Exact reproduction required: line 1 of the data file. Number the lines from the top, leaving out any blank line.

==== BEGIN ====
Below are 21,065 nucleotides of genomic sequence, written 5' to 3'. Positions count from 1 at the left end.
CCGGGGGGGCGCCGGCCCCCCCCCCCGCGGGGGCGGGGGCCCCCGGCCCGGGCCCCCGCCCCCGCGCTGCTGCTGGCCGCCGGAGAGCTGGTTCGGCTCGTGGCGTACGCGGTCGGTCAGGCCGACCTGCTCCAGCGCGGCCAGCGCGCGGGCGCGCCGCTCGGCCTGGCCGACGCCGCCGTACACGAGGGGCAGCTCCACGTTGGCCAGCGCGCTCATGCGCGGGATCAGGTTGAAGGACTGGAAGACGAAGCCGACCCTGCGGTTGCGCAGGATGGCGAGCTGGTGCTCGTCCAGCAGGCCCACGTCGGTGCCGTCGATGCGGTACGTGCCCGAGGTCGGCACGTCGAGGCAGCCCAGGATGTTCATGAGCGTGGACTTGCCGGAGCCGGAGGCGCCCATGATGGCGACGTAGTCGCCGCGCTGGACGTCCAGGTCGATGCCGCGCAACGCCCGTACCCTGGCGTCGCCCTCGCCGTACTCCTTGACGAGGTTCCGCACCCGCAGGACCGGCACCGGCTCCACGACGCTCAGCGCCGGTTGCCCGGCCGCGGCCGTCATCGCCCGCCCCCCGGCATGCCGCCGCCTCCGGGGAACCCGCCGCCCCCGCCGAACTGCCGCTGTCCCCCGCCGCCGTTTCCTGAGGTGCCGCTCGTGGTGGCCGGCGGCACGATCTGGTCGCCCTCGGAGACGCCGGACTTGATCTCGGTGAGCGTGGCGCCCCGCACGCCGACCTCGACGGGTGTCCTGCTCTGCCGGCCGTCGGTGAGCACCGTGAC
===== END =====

Below are 21,065 nucleotides of genomic sequence, written 5' to 3'. Positions count from 1 at the left end.